Adopting Ghana

Ghana: Day Eleven

In Journal Entries, Photography on October 28, 2009 at 9:29 pm

I waited for Kingsley to be available to take Enoch to the clinic for an appendicitis scan. Turns out that he also had plans for gastrointestinal panels and other checkup tests for Samwell, Eugenia, Seth, and Joy.

The road to Nsoubri

The road to Nsoubri

Before we could go, though, there was a call from an adoption volunteer in the States to go over some difficulties with an adoption and then Kingsley had to discipline some school kids that had stolen some money.

When we arrived at the clinic, we got the kids’ examinations underway and then Kingsley and I made a side trip to the village where Seth was born to meet his birth mother and family. The village is northwest of Accra starting in Kasoa and is named Nsoubri (en-SOO-bree). We drove up to one of the many adobe huts and asked for Seth’s mother. (Well, Kingsley did the asking in the Ga language and I stood there playing the role of the clueless Obruni).

Seth's biological mother, Patience Quaye Serwa

Seth's biological mother, Patience Quaye Serwa

It was awkward meeting her at first. Someone had to go and bring her from elsewhere and there were so many people that I didn’t realize at one point that she was sitting right in front of me and nursing a boy I later found out was one of two boys from Seth’s stepfather.

As much as I was able to piece things together from Kingsley’s interpretation of their dialogue, here is what I now know about Seth.

Q: What would you like us to know about Seth?
A: He is quiet. He doesn’t like carrying water on his head [like everyone else], even lighter things. They tried many times but he prefers carrying things with his hands. He can eat anything with no allergies [at least not in Ghana].

Patience Quaye and Seth's step-grandfather (I think)

Patience Quaye and Seth's step-grandfather (I think)

Q: What is your name?
A: Patience Quaye Serwa. Because Seth’s biological father didn’t accept responsibility for the pregnancy, she gave Seth her maiden name.

Q: How old are you?
A: Thirty-five years old [some hesitation indicates that this is a guess].

Q: What is Seth’s father’s name?
A: Deferred by Kingsley to another time due to topic sensitivity.

Q: What are the names of Seth’s siblings, if any? Have any passed away?
A: Seth has only an older sister [likely a half-sister] who is 17 years old and is named Patience Quaye after her mom. Seth has two younger half-brothers by another man she is now with. Seth’s birth date is April 6, 2003.

Patience's smile and good humor mirrors Seth's

Patience's smile and good humor mirrors Seth's

Q: Who are Seth’s grandparents?
A: Alaba Ekwam is his living maternal grandmother. Nii Armah Quaye, his maternal grandfather, died in 1987 (Source: Seth’s paternal step-grandfather)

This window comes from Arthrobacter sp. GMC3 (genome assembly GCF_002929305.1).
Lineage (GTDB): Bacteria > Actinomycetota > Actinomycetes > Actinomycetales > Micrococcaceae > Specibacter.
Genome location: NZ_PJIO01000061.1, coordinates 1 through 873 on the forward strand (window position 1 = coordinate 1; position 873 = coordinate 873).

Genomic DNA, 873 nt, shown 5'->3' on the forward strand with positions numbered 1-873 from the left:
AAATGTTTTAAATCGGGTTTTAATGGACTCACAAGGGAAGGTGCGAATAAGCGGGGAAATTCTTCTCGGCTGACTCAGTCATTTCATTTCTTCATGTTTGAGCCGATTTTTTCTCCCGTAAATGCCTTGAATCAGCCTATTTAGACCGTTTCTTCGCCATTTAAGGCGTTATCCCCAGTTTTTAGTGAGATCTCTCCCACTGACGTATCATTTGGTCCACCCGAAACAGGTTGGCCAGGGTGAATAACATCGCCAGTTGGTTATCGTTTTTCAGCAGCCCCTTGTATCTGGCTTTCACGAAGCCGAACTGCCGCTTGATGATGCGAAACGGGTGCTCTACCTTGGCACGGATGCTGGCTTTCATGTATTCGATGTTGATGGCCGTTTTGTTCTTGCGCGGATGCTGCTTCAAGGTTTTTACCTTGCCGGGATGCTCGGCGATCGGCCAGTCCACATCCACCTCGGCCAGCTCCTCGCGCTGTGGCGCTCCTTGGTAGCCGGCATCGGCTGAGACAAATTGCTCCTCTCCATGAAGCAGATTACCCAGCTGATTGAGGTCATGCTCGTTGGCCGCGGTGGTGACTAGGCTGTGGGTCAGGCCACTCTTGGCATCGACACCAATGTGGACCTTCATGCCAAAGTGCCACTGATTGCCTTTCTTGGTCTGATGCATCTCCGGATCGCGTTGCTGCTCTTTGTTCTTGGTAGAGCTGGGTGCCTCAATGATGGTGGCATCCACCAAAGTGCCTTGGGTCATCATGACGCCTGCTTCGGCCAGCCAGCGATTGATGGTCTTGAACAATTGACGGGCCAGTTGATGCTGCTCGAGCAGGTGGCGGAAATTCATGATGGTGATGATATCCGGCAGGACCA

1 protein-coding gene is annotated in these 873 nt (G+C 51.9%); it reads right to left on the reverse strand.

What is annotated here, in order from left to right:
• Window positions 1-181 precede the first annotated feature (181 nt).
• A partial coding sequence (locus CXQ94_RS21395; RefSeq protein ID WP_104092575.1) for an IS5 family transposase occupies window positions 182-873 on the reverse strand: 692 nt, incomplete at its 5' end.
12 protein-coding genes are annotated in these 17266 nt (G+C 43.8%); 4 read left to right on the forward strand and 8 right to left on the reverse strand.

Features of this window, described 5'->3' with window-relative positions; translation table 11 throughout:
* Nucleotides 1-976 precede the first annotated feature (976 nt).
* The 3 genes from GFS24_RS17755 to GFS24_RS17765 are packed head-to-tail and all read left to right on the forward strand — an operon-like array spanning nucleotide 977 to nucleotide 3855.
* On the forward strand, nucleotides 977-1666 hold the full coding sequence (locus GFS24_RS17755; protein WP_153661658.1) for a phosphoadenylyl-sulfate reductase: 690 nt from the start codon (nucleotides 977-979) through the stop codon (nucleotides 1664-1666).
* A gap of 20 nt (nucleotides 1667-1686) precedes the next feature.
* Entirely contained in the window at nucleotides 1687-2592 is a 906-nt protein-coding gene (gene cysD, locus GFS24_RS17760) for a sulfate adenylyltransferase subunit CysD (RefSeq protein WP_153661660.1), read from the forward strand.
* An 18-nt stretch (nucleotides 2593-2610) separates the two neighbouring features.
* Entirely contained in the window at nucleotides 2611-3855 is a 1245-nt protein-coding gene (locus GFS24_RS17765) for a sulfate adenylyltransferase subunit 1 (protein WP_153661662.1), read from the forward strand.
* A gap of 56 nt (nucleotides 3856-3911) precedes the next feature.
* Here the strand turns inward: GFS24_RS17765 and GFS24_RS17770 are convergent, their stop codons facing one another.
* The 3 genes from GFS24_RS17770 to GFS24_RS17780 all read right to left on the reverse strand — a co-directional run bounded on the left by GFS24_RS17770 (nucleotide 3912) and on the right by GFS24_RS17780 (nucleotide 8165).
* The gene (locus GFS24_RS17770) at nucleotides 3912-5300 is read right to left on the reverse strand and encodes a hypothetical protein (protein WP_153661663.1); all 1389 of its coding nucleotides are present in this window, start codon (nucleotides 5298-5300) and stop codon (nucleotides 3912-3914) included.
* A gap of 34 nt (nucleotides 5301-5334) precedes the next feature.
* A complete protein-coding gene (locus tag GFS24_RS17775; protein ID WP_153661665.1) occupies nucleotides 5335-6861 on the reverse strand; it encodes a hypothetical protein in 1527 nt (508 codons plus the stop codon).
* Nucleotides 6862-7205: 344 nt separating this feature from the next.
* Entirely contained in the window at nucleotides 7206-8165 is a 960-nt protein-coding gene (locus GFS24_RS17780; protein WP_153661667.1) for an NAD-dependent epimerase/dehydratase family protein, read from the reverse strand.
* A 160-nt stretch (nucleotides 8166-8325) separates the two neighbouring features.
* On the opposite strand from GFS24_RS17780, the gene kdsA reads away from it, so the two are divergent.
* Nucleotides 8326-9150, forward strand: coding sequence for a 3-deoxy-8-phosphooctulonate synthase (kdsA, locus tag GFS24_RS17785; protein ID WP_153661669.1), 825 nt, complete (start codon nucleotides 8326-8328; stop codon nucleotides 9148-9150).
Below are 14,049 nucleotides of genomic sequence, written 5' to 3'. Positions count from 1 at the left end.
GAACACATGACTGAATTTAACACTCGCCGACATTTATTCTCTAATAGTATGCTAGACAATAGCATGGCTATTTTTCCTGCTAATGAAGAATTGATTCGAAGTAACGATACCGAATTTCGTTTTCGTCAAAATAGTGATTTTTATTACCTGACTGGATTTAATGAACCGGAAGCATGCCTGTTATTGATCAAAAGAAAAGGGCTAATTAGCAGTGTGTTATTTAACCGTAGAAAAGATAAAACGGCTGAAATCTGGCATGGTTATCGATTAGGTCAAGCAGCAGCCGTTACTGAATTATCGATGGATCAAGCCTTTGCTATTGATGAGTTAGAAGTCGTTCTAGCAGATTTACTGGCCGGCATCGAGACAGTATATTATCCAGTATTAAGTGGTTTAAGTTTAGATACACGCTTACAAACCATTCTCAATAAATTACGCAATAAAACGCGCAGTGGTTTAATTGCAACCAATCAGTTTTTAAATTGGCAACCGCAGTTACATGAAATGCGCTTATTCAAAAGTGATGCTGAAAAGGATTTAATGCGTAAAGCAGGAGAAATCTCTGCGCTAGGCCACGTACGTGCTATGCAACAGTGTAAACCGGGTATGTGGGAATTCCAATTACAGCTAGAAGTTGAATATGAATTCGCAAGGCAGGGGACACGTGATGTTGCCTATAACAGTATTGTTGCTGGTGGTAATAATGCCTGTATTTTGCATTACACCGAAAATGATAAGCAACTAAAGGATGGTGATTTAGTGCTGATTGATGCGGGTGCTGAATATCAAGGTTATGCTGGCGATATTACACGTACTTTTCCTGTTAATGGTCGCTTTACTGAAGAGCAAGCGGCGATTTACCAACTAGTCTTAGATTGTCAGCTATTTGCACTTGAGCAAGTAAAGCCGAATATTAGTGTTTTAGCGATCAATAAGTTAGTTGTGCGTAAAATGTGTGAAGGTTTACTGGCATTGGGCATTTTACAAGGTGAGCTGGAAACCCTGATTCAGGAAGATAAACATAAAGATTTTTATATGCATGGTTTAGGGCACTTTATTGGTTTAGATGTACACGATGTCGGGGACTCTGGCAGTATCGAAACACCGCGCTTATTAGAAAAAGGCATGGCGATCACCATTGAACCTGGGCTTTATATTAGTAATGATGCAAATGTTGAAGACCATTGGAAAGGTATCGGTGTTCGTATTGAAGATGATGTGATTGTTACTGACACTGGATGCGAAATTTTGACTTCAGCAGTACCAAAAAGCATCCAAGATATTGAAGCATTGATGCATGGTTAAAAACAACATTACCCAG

Q: Any aunts and uncles?
A: Patience has 5 brothers and 5 sisters.

The rest of the visit was very pleasant with lots of laughter and friendly greetings to me. I took pictures of me with Seth’s mother, grandmother, and step-grandfather along with a bunch of others I cannot name because there wasn’t that much time.

Seth's somewhat older childhood playmate

Seth's somewhat older childhood playmate

I got some good, solitary photos of Patience as well as an older childhood friend to Seth, and also took some candid photos of Patience and a short video.

I had hoped to capture her talking to and about Seth, but she asked to defer it until tomorrow, when she might come to Luckyhill for paperwork, so she could think about what to say.

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We said “until later” and Kingsley and I drove back to the clinic. They hadn’t done the appendicitis scan as requested, so I convinced the head doctor to permit it by telling him I was an “assistant” to Dr. Sean Curzon in the U.S. and was being his diagnostic eyes, ears, and hands (which was the truth, actually). The scan came back negative for appendicitis but instead indicated a bladder infection of some type. The prescription was amoxicilin of which, thanks to the inventory I had felt inspired to do and had with me, we already had a large supply in the Luckyhill infirmary. No extra money had to be paid for that prescription!

One more restaurant lunch with Seth and Dad

One more restaurant lunch with Seth and Dad

On the way back from the clinic, I had Kingsley drop Seth and I off at the restaurant so I could recharge my phone and have one more lunch with Seth. I’m going to miss him when I go home, but hopefully all will go smoothly with the adoption and he will be with us soon.

At Luckyhill again, Seth and I played for a while (until he got bored of me), then I went out to play soccer and handball with the older boys. We had banku for dinner, which is a sort of fermented cornmeal dough, Kingsley conked out on the couch, and I went to bed.

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